Bray’s new edition draws together three main doctrinal handbooks of the 16th century, all more referenced than read by scholars and students alike: The Bishops’ Book (1537), The King’s Book (1543), and Bishop Bonner’s Book (1555).
Central aspects of Cranmer’s theological agenda were pushed aside before 1600; they certainly vanished in that most globally influential rite, the 1662 Book of Common Prayer.
I pray that the story of the Church of England’s missionary calling with the Anglican Communion will not be forgotten.
Both academic theology and the Church may well have a very different relationship to the academy in two or three decades; events like this are opportune moments to reflect on how these shifts may benefit the Church.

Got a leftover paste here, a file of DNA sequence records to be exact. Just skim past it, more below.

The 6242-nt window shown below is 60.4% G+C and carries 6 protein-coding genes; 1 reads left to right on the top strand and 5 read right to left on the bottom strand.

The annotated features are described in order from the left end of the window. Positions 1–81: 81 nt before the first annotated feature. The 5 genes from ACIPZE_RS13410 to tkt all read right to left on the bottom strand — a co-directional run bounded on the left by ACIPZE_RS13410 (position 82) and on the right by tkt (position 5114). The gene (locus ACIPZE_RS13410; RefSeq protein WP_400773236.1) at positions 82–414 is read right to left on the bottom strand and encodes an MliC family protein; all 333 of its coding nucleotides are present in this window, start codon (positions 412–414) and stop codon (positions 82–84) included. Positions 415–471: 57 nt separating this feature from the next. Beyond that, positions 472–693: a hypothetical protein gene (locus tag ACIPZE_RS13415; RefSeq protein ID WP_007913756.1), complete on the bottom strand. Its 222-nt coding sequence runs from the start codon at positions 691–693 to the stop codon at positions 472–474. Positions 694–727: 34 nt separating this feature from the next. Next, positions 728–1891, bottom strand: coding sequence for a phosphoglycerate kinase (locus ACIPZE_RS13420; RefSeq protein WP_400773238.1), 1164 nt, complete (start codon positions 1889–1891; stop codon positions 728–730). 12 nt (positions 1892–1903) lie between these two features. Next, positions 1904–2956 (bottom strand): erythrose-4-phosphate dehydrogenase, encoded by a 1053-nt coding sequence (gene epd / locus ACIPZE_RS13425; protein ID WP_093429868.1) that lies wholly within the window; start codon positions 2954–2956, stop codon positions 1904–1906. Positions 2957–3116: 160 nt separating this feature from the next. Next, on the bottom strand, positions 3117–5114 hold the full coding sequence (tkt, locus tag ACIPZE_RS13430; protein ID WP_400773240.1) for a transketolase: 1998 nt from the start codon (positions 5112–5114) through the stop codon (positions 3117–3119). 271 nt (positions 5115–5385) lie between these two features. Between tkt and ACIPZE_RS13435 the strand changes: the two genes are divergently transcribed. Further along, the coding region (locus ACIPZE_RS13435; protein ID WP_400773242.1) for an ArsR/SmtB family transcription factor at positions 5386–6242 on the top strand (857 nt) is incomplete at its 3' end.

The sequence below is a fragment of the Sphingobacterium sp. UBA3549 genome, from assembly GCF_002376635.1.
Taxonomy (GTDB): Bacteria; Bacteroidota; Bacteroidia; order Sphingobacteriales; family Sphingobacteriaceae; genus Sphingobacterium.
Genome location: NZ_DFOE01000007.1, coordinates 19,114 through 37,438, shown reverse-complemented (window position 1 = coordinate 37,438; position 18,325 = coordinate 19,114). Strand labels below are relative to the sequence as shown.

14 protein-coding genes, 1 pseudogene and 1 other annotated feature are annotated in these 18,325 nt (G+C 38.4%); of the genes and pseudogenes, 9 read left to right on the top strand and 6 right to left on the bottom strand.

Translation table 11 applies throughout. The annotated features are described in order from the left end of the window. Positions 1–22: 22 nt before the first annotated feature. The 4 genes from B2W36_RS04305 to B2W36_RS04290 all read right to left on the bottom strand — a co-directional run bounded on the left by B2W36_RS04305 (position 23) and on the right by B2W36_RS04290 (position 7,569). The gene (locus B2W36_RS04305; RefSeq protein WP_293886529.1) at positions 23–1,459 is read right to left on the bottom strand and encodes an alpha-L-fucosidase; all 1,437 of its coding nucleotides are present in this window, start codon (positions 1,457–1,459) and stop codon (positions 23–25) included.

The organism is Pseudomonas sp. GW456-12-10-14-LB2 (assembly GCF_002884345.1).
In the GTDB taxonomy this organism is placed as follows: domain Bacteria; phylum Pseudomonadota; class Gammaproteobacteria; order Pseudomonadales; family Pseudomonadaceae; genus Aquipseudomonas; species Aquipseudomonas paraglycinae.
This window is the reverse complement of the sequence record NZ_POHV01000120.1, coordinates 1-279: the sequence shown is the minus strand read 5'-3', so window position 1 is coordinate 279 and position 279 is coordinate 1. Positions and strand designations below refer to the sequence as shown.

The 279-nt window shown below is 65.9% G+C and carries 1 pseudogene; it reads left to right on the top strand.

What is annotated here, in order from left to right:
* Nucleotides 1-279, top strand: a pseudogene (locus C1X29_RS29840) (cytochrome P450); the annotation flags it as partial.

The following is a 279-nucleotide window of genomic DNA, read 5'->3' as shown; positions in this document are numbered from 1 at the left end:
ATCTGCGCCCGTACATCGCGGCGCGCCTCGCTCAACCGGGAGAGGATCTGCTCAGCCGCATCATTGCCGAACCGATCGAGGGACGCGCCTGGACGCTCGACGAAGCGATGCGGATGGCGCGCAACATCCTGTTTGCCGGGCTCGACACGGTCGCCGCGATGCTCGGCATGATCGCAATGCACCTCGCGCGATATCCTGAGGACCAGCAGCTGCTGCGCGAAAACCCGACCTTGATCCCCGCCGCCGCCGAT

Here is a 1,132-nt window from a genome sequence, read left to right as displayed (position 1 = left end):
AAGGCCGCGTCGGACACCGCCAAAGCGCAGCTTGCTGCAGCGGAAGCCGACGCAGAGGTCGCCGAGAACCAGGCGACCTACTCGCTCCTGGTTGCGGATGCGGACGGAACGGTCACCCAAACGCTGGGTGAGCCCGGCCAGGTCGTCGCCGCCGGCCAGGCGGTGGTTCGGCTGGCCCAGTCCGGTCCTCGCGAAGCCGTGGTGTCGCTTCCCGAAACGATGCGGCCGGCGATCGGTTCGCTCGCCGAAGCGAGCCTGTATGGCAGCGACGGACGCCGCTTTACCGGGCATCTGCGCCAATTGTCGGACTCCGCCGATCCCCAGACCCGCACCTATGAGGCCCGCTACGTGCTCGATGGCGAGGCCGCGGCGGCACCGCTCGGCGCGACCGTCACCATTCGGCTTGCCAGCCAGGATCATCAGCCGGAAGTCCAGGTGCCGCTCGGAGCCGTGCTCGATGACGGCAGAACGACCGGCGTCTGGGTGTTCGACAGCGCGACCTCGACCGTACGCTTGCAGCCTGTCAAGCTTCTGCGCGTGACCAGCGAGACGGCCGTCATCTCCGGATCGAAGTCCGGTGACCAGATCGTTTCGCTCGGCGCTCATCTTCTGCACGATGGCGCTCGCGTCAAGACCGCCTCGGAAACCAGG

As the C of E struggles over issues in human sexuality, we might hope for more than attention to establishment and "apostolicity." Instead, we seek a recognition of the Church of England's providential role as a servant in the formation of a global Communion of national churches straining for a more Catholic identity, not ignoring the gift of the local, but always with an eye towards the graces of the universal.
I can only lament yet another airing of Anglicanism’s dirty laundry: namely, the fear and anxiety of all parties regarding any settled, visible consensus around human sexuality, both within national churches and in the Anglican Communion at large.
The English church is still wrestling with the consequences of a terrible demographic, psychic, spiritual, cultural, and philosophical catastrophe.